U-2 pilot captured by USSR in 1960 to receive posthumous Silver Star
June 8, 2012 1 Comment
By JOSEPH FITSANAKIS | intelNews.org |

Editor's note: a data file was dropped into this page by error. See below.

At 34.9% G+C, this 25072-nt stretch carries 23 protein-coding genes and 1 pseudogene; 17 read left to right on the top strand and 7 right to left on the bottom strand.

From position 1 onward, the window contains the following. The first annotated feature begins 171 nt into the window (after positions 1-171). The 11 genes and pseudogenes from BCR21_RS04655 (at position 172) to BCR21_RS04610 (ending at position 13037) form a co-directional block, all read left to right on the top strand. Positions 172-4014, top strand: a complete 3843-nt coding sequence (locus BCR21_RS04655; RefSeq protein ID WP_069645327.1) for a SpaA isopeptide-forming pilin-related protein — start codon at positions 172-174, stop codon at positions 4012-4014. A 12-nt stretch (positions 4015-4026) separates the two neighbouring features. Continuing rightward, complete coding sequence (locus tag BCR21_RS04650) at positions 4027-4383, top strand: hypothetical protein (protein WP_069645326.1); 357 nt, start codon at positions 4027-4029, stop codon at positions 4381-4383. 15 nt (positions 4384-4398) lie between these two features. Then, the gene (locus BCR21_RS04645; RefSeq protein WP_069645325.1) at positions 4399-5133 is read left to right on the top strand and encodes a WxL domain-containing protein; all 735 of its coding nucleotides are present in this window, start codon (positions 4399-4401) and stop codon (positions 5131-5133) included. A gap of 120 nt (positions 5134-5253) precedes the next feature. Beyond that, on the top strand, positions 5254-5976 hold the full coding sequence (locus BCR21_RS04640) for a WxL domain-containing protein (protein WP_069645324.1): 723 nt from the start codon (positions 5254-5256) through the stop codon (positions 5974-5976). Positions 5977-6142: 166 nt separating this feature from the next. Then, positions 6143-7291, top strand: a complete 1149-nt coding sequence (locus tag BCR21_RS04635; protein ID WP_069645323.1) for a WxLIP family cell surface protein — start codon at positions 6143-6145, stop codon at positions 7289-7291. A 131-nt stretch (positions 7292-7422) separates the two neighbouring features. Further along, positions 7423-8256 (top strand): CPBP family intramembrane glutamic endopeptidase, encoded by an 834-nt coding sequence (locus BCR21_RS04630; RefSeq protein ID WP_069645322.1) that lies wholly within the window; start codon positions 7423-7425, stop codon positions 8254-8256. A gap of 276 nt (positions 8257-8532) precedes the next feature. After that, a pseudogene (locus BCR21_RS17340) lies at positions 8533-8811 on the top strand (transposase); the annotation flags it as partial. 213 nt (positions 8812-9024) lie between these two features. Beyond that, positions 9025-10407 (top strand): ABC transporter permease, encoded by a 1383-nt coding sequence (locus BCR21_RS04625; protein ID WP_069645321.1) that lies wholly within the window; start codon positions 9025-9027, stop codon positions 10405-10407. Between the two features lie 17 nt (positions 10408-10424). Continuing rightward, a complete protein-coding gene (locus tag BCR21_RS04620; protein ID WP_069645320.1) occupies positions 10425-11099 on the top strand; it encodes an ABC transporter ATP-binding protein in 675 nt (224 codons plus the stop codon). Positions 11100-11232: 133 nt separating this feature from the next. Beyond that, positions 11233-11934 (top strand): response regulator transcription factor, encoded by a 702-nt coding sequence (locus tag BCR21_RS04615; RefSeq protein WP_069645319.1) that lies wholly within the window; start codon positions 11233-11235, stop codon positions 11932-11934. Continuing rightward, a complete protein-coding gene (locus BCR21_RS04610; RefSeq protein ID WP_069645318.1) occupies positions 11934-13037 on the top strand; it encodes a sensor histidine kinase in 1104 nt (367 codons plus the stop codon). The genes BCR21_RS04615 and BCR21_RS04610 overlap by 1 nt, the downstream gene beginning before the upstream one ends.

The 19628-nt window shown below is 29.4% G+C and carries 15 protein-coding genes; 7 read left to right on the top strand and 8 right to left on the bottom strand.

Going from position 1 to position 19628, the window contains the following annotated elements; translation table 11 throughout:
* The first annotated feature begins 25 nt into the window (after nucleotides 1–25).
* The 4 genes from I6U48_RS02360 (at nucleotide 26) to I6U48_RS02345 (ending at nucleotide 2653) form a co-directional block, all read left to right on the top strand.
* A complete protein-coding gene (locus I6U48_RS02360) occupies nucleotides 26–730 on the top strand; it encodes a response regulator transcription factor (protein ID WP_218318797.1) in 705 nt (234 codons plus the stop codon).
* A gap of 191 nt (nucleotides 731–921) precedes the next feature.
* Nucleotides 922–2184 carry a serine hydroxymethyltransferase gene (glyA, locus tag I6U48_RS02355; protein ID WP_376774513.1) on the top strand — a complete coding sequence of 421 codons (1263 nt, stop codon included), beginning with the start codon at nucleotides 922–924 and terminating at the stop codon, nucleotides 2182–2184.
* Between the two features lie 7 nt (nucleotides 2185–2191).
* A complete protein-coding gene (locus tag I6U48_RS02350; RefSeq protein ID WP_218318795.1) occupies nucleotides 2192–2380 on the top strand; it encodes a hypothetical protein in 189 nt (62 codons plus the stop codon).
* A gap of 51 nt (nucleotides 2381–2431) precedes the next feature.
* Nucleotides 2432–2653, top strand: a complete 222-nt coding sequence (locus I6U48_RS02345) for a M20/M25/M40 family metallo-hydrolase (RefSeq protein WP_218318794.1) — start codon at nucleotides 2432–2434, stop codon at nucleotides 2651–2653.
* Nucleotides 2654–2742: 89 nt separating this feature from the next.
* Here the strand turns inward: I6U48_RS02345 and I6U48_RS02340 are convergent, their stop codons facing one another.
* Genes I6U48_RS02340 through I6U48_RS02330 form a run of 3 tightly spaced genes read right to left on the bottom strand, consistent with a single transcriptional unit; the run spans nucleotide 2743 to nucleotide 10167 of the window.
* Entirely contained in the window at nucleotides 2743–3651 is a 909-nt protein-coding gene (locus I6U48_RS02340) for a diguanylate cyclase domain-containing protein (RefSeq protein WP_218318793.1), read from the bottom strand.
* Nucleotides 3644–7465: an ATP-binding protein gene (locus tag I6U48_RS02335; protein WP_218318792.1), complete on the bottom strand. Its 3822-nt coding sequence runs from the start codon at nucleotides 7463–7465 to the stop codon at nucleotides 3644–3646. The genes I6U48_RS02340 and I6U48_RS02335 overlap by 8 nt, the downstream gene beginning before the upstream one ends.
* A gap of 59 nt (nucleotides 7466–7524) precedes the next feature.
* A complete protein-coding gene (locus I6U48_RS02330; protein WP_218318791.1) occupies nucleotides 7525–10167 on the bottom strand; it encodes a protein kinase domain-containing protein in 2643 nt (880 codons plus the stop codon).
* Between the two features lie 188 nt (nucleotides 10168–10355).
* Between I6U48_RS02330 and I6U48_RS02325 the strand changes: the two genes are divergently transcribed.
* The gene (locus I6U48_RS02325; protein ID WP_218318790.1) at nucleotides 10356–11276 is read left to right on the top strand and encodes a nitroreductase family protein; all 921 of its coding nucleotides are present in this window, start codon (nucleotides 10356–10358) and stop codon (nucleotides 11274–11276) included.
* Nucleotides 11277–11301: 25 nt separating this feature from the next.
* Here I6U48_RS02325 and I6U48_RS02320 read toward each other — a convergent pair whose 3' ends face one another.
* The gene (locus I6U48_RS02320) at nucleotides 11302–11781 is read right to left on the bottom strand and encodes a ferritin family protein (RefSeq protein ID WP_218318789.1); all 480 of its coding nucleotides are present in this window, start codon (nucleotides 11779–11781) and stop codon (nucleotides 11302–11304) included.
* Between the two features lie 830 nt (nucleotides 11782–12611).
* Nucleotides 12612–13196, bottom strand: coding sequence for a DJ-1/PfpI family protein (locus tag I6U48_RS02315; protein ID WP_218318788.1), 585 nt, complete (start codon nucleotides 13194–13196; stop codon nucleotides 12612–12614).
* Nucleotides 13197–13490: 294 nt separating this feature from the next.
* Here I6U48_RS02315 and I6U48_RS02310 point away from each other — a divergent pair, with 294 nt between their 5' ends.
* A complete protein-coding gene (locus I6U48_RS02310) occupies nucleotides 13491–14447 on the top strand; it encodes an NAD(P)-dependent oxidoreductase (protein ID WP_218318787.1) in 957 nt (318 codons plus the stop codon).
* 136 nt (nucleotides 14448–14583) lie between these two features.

An American Central Intelligence Agency pilot, who was criticized during the Cold War for allowing Soviet forces to capture him alive during the 1960 U-2 incident, is to be posthumously awarded a military decoration for valor. Francis Gary Powers was one of several pilots who participated in Project HOMERUN, a joint effort by the CIA and the National Security Agency that surreptitiously gathered signals and photographic intelligence on Soviet military sites. The program, which has been described by some historians as one of the most successful intelligence projects in US history, relied on the U-2’s ability to fly beyond 70,000 feet over the Soviet Union, thus avoiding detection or attack by Soviet forces. But this impression was false; in reality, Soviet radars had been able to detect nearly every U-2 flight over Soviet territory. Eventually, on May 1, 1960, Soviet forces were able to shoot down one of the U-2 flights using a surface-to-air missile. Shortly after the USSR announced that an American plane had been shot down over Soviet territory, the US administration of President Dwight Eisenhower pretended that the plane was a NASA weather research aircraft that had “drifted into Soviet airspace” when the pilot had “lost consciousness”. At that point, however, Washington had no idea that the CIA pilot, Francis Gary Powers, had been captured alive by Soviet forces. This was later announced by Soviet Premier Nikita Khrushchev, who scored a major diplomatic coup for the Soviets. Following his arrest, Powers spent nearly two years in a Moscow prison before being exchanged for Soviet KGB spy Rudolf Abel, who had been captured in the US in 1957. Recently declassified documents show that some CIA analysts had refused to believe that the USSR was capable of shooting down a U-2 aircraft, and thought that Powers had voluntarily defected to the Soviet Union. Following his release, the American pilot was heavily criticized by US defense and intelligence officials, who argued that he betrayed his country by allowing Soviet forces to capture him alive. Critics argued that Powers should have swallowed a Tylenol pill laced with cyanide, which had been supplied to him by the CIA with instructions that he should swallow it in case he was ever captured alive by Eastern Bloc forces. Powers’ family and friends, however, have consistently maintained that he should be honored for withstanding harsh Soviet interrogation during his captivity. The effort to award him a posthumous medal was initiated by Powers’ son, Francis Gary Powers Jr., who noticed several years ago in declassified documents that his father had remained a commissioned officer in the US Air Force during his captivity in the USSR. Based on other Cold-War-era cases of US military pilots, who were captured by Soviet forces and were later awarded Silver Stars for enduring harsh interrogation during their captivity, Powers’ family lobbied for the posthumous decoration. The Silver Star will be awarded to Powers on June 15, at a special US Department of Defense ceremony in Arlington, VA.